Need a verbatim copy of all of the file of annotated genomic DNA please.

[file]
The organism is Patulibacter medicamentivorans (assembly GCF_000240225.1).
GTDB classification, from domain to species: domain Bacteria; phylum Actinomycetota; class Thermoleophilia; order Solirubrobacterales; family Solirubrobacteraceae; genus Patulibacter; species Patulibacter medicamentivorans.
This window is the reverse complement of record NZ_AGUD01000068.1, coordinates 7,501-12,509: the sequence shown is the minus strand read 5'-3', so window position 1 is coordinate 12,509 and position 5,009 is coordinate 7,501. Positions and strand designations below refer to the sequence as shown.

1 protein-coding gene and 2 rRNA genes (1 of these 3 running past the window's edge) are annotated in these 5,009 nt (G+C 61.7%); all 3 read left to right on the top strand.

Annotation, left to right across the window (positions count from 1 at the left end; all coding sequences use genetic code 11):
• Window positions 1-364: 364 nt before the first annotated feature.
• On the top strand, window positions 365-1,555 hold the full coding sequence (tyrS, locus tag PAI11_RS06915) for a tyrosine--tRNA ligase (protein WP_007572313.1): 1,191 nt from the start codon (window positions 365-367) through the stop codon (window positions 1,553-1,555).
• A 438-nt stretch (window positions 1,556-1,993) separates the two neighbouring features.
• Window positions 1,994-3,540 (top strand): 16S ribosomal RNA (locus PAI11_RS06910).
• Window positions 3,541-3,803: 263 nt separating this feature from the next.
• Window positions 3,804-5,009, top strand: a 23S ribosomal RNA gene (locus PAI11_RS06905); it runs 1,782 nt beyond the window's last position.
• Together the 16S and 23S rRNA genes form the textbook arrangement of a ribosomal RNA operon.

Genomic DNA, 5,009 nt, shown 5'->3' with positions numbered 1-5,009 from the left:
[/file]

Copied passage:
The organism is Patulibacter medicamentivorans (assembly GCF_000240225.1).
GTDB classification, from domain to species: domain Bacteria; phylum Actinomycetota; class Thermoleophilia; order Solirubrobacterales; family Solirubrobacteraceae; genus Patulibacter; species Patulibacter medicamentivorans.
This window is the reverse complement of record NZ_AGUD01000068.1, coordinates 7,501-12,509: the sequence shown is the minus strand read 5'-3', so window position 1 is coordinate 12,509 and position 5,009 is coordinate 7,501. Positions and strand designations below refer to the sequence as shown.

1 protein-coding gene and 2 rRNA genes (1 of these 3 running past the window's edge) are annotated in these 5,009 nt (G+C 61.7%); all 3 read left to right on the top strand.

Annotation, left to right across the window (positions count from 1 at the left end; all coding sequences use genetic code 11):
• Window positions 1-364: 364 nt before the first annotated feature.
• On the top strand, window positions 365-1,555 hold the full coding sequence (tyrS, locus tag PAI11_RS06915) for a tyrosine--tRNA ligase (protein WP_007572313.1): 1,191 nt from the start codon (window positions 365-367) through the stop codon (window positions 1,553-1,555).
• A 438-nt stretch (window positions 1,556-1,993) separates the two neighbouring features.
• Window positions 1,994-3,540 (top strand): 16S ribosomal RNA (locus PAI11_RS06910).
• Window positions 3,541-3,803: 263 nt separating this feature from the next.
• Window positions 3,804-5,009, top strand: a 23S ribosomal RNA gene (locus PAI11_RS06905); it runs 1,782 nt beyond the window's last position.
• Together the 16S and 23S rRNA genes form the textbook arrangement of a ribosomal RNA operon.

Genomic DNA, 5,009 nt, shown 5'->3' with positions numbered 1-5,009 from the left: